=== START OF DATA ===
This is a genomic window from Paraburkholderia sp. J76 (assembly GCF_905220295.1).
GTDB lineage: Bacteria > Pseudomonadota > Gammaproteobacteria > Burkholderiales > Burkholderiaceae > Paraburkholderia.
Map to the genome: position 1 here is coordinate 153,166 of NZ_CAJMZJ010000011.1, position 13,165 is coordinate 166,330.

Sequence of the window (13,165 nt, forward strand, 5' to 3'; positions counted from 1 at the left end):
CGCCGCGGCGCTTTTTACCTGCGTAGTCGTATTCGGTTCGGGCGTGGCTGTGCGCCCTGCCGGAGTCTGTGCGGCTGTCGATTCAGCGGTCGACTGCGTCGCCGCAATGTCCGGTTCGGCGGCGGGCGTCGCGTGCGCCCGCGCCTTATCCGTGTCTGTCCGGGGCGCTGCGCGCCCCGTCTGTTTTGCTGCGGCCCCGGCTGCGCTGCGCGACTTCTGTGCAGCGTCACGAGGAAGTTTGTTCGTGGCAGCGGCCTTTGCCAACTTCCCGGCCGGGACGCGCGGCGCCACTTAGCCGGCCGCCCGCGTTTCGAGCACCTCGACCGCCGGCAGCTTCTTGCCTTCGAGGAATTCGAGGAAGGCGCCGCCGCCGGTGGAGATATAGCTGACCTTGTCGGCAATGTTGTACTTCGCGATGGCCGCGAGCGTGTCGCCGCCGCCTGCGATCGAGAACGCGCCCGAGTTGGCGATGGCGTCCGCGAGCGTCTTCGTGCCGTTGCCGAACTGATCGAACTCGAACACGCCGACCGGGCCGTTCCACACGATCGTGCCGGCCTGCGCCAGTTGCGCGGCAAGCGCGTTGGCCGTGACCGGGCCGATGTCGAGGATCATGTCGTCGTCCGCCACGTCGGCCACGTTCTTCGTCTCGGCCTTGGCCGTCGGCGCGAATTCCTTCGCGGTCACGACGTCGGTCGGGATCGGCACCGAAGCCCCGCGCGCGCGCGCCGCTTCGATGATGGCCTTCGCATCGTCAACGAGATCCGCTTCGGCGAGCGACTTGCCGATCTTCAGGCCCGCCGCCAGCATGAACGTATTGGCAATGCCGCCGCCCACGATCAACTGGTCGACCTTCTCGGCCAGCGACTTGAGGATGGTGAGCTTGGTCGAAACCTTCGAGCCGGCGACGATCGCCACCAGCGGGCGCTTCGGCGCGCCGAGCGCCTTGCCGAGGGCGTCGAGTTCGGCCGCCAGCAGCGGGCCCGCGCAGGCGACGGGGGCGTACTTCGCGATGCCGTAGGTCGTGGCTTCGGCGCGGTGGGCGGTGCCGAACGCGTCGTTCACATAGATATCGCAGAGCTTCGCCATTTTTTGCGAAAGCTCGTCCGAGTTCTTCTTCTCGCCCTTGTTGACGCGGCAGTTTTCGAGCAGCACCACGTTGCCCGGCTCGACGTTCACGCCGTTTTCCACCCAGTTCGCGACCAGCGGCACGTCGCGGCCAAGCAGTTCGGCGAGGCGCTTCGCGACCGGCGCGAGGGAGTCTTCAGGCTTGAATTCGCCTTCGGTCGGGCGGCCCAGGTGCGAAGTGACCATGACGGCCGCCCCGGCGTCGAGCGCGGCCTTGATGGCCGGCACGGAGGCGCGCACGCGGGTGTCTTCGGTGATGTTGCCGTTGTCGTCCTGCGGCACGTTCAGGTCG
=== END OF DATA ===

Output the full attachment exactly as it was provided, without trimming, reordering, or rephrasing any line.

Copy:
This is a genomic window from Paraburkholderia sp. J76 (assembly GCF_905220295.1).
GTDB lineage: Bacteria > Pseudomonadota > Gammaproteobacteria > Burkholderiales > Burkholderiaceae > Paraburkholderia.
Map to the genome: position 1 here is coordinate 153,166 of NZ_CAJMZJ010000011.1, position 13,165 is coordinate 166,330.

Sequence of the window (13,165 nt, forward strand, 5' to 3'; positions counted from 1 at the left end):
CGCCGCGGCGCTTTTTACCTGCGTAGTCGTATTCGGTTCGGGCGTGGCTGTGCGCCCTGCCGGAGTCTGTGCGGCTGTCGATTCAGCGGTCGACTGCGTCGCCGCAATGTCCGGTTCGGCGGCGGGCGTCGCGTGCGCCCGCGCCTTATCCGTGTCTGTCCGGGGCGCTGCGCGCCCCGTCTGTTTTGCTGCGGCCCCGGCTGCGCTGCGCGACTTCTGTGCAGCGTCACGAGGAAGTTTGTTCGTGGCAGCGGCCTTTGCCAACTTCCCGGCCGGGACGCGCGGCGCCACTTAGCCGGCCGCCCGCGTTTCGAGCACCTCGACCGCCGGCAGCTTCTTGCCTTCGAGGAATTCGAGGAAGGCGCCGCCGCCGGTGGAGATATAGCTGACCTTGTCGGCAATGTTGTACTTCGCGATGGCCGCGAGCGTGTCGCCGCCGCCTGCGATCGAGAACGCGCCCGAGTTGGCGATGGCGTCCGCGAGCGTCTTCGTGCCGTTGCCGAACTGATCGAACTCGAACACGCCGACCGGGCCGTTCCACACGATCGTGCCGGCCTGCGCCAGTTGCGCGGCAAGCGCGTTGGCCGTGACCGGGCCGATGTCGAGGATCATGTCGTCGTCCGCCACGTCGGCCACGTTCTTCGTCTCGGCCTTGGCCGTCGGCGCGAATTCCTTCGCGGTCACGACGTCGGTCGGGATCGGCACCGAAGCCCCGCGCGCGCGCGCCGCTTCGATGATGGCCTTCGCATCGTCAACGAGATCCGCTTCGGCGAGCGACTTGCCGATCTTCAGGCCCGCCGCCAGCATGAACGTATTGGCAATGCCGCCGCCCACGATCAACTGGTCGACCTTCTCGGCCAGCGACTTGAGGATGGTGAGCTTGGTCGAAACCTTCGAGCCGGCGACGATCGCCACCAGCGGGCGCTTCGGCGCGCCGAGCGCCTTGCCGAGGGCGTCGAGTTCGGCCGCCAGCAGCGGGCCCGCGCAGGCGACGGGGGCGTACTTCGCGATGCCGTAGGTCGTGGCTTCGGCGCGGTGGGCGGTGCCGAACGCGTCGTTCACATAGATATCGCAGAGCTTCGCCATTTTTTGCGAAAGCTCGTCCGAGTTCTTCTTCTCGCCCTTGTTGACGCGGCAGTTTTCGAGCAGCACCACGTTGCCCGGCTCGACGTTCACGCCGTTTTCCACCCAGTTCGCGACCAGCGGCACGTCGCGGCCAAGCAGTTCGGCGAGGCGCTTCGCGACCGGCGCGAGGGAGTCTTCAGGCTTGAATTCGCCTTCGGTCGGGCGGCCCAGGTGCGAAGTGACCATGACGGCCGCCCCGGCGTCGAGCGCGGCCTTGATGGCCGGCACGGAGGCGCGCACGCGGGTGTCTTCGGTGATGTTGCCGTTGTCGTCCTGCGGCACGTTCAGGTCG